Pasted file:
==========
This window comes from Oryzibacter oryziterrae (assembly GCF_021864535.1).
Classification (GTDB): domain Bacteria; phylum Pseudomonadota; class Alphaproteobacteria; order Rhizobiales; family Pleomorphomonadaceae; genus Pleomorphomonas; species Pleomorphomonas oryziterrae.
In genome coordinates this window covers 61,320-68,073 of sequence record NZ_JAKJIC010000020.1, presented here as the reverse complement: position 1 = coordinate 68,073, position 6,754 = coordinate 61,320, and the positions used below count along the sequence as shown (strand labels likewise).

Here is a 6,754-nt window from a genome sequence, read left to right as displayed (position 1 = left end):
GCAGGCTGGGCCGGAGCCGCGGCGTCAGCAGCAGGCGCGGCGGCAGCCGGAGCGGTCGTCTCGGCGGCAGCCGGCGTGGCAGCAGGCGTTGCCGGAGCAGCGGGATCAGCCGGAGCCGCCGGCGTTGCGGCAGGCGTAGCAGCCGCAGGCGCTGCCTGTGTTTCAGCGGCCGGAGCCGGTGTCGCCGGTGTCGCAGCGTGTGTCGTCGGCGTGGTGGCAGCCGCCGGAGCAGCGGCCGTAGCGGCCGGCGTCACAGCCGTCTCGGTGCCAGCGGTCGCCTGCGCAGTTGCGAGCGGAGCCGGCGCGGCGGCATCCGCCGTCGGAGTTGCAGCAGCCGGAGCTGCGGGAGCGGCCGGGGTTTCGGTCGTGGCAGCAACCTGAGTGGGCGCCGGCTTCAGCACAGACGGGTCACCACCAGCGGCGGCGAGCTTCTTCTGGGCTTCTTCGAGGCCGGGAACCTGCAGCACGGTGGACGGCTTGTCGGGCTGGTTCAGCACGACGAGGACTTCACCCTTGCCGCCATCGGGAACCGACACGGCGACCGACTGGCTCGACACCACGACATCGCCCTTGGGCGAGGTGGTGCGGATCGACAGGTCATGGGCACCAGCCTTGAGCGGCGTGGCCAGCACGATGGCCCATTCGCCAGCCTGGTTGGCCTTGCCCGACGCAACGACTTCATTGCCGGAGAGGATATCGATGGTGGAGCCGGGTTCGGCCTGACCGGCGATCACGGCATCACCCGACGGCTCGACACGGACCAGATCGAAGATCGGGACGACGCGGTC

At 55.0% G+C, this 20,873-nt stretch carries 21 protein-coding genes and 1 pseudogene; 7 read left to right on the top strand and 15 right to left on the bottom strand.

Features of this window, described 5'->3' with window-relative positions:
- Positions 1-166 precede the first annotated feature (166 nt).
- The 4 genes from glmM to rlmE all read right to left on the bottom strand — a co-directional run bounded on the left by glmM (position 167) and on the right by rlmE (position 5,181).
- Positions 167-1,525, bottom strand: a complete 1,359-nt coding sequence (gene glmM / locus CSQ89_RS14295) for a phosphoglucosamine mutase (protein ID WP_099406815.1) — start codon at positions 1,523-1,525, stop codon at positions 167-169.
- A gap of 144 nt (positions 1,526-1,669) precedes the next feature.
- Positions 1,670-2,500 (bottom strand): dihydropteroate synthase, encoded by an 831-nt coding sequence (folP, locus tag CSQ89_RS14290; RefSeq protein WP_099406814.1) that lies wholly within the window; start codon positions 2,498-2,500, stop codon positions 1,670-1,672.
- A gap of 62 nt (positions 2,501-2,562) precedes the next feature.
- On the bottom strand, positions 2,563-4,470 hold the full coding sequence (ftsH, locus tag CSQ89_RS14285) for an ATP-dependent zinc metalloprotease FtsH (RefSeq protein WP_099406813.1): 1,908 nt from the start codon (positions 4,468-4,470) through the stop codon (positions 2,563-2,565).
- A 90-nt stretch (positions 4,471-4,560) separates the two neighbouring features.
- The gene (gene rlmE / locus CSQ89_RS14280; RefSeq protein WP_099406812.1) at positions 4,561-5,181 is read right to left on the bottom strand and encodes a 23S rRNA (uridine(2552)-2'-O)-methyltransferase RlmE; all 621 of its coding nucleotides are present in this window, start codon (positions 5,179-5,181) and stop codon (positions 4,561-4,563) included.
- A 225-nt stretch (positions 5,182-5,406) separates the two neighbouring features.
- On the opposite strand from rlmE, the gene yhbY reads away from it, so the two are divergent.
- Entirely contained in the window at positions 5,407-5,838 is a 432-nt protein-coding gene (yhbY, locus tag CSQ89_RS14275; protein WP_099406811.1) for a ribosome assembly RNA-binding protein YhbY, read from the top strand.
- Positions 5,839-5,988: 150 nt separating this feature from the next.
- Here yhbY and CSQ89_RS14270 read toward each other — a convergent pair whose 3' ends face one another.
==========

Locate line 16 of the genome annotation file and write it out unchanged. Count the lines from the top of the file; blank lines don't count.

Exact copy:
- The gene (gene rlmE / locus CSQ89_RS14280; RefSeq protein WP_099406812.1) at positions 4,561-5,181 is read right to left on the bottom strand and encodes a 23S rRNA (uridine(2552)-2'-O)-methyltransferase RlmE; all 621 of its coding nucleotides are present in this window, start codon (positions 5,179-5,181) and stop codon (positions 4,561-4,563) included.